Since then, he's had to work hard to keep it.
With the Rockies having faced three left-handed pitchers against the Phillies, Garrett Atkins took all of the starts. But when the Rockies return home for an important four-game set with the Cubs, Stewart's turn will come again.
Before taking his spot in the dugout for Thursday afternoon's game with the Phillies, Stewart sweated through an intense batting-cage session.
"I felt good in Cincinnati," Stewart said. "I was seeing the ball well. I hit some balls hard. I was in a good spot there."
Stewart hasn't had a problem hitting balls hard. He is second on the club with 18 home runs -- several of the majestic variety -- and third with 52 RBIs. However, he is hitting .227 in 100 games, mostly as the team's primary third baseman. Atkins, who has slumped all season, actually started Thursday at .231.
Rockies manager Jim Tracy said once Stewart is not far from becoming a more complete hitter. Tracy said he has seen several cases when the pitcher leaves a pitch in a good location and Stewart has missed it or fouled it. Often, Tracy noted, pitchers rarely give those chances in the Majors.
"You've got to be ready to fire, and you have to square it up and get it in play," Tracy said.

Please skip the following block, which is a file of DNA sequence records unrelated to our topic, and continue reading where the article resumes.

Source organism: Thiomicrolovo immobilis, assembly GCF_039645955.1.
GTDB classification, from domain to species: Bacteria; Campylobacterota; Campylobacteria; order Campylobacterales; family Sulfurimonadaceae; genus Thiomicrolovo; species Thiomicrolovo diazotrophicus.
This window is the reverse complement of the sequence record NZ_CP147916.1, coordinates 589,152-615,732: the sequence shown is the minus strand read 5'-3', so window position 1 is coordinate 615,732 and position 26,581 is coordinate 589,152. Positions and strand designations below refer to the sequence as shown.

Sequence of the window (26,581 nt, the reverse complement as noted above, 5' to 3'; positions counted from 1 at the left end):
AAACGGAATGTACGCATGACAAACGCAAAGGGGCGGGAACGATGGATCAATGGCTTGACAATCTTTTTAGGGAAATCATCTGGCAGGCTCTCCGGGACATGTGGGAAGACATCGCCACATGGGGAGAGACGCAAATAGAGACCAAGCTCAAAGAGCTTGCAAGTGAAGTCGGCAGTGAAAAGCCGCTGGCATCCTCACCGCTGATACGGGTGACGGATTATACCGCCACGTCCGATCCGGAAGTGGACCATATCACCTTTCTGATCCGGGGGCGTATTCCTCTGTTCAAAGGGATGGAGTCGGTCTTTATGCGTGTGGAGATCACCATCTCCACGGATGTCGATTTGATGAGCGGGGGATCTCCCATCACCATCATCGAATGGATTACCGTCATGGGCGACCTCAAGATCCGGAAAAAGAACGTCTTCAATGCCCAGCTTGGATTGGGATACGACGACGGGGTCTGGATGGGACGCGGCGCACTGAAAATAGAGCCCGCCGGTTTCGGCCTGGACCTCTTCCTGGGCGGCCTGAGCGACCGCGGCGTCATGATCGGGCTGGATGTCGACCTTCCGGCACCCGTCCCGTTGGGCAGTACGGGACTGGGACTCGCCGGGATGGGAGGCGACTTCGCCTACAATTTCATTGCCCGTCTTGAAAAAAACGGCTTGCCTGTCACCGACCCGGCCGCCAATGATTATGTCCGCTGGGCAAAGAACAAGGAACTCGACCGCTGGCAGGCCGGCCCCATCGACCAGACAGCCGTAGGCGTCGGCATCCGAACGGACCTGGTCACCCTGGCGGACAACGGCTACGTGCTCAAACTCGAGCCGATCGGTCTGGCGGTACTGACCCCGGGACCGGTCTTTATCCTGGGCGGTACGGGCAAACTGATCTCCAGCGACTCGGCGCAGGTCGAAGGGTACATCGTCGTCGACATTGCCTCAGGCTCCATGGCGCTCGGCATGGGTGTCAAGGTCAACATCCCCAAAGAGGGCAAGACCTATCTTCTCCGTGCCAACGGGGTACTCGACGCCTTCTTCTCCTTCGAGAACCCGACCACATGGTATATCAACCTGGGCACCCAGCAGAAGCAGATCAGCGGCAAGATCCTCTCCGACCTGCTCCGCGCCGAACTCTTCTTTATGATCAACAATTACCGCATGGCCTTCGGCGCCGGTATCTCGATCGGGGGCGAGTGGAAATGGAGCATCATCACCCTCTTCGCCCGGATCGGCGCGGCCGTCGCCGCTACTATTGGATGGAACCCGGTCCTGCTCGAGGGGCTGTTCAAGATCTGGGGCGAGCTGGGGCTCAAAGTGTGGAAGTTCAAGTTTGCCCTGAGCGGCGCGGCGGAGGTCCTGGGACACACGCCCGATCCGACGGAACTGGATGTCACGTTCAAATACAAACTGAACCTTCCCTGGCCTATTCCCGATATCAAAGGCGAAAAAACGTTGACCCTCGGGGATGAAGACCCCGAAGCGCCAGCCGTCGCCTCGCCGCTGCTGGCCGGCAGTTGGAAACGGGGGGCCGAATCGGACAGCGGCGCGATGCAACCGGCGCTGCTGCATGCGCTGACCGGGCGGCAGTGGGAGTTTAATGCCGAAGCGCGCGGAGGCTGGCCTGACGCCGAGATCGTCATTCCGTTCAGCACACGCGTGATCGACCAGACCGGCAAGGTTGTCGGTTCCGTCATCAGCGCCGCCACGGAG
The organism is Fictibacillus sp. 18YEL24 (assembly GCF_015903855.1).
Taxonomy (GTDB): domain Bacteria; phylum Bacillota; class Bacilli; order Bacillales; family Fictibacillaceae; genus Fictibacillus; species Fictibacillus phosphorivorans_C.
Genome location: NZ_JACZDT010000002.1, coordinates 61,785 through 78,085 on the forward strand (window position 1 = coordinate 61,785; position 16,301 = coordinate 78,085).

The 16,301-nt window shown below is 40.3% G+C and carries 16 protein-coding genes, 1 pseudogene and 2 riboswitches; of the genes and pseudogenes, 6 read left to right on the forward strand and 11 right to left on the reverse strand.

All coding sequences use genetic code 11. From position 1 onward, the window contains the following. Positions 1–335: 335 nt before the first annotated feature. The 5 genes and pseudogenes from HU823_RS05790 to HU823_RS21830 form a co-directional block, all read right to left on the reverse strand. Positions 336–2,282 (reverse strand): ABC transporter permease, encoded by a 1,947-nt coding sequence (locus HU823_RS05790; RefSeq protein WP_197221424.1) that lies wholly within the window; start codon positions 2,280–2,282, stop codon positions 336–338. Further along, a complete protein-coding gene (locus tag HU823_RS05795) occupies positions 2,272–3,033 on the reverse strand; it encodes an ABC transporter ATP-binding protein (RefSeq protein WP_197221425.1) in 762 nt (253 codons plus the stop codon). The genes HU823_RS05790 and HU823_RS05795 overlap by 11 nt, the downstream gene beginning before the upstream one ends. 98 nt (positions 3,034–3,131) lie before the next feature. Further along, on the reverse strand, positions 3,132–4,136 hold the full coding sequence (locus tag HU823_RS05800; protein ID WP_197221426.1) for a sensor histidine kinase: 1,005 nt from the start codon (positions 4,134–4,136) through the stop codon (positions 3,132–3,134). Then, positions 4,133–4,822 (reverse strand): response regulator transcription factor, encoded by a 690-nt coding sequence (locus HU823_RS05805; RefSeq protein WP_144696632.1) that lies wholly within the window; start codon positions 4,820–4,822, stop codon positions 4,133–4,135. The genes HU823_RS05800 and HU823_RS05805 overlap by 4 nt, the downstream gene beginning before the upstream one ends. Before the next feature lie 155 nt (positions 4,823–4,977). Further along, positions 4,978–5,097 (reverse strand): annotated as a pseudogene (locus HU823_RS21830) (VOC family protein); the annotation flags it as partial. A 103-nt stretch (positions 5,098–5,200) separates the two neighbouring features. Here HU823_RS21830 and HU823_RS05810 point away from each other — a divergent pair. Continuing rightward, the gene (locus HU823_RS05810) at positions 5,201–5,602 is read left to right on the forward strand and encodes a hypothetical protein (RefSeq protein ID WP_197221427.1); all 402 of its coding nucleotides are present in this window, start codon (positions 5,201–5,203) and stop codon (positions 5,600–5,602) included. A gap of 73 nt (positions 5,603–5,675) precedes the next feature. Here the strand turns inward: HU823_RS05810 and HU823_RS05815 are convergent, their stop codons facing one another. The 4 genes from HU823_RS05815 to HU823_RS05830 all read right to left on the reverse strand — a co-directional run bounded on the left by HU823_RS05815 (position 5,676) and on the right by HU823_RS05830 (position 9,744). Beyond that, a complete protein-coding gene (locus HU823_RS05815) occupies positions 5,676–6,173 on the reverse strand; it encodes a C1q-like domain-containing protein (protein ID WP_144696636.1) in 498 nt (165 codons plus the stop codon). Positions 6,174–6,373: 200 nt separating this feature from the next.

Stewart said the key for him is not to overswing when that pitch comes. An example of a good swing came Saturday night, when he singled off the Reds' Homer Bailey to drive in two runs with the bases loaded. The next day, Bronson Arroyo left a changeup over the plate. With a relaxed swing, Stewart homered.
"I try not to get too big when I see that one good pitch to hit," Stewart said. "It's not always easy."
Stewart said early in the year when he was striking out at a high rate, he became tentative and compounded his problems. Now he'd like to raise his batting average, but he's beyond letting his low number affect his aggressiveness in the batter's box.
"I'm just concentrating on driving the ball, not avoiding strikeouts," Stewart said. "That makes me a better hitter.
"I think about average, just because of my own personal goals. I'd like it to be a little higher. But I feel I'm helping the team now."
Thomas Harding is a reporter for MLB.com. This story was not subject to the approval of Major League Baseball or its clubs.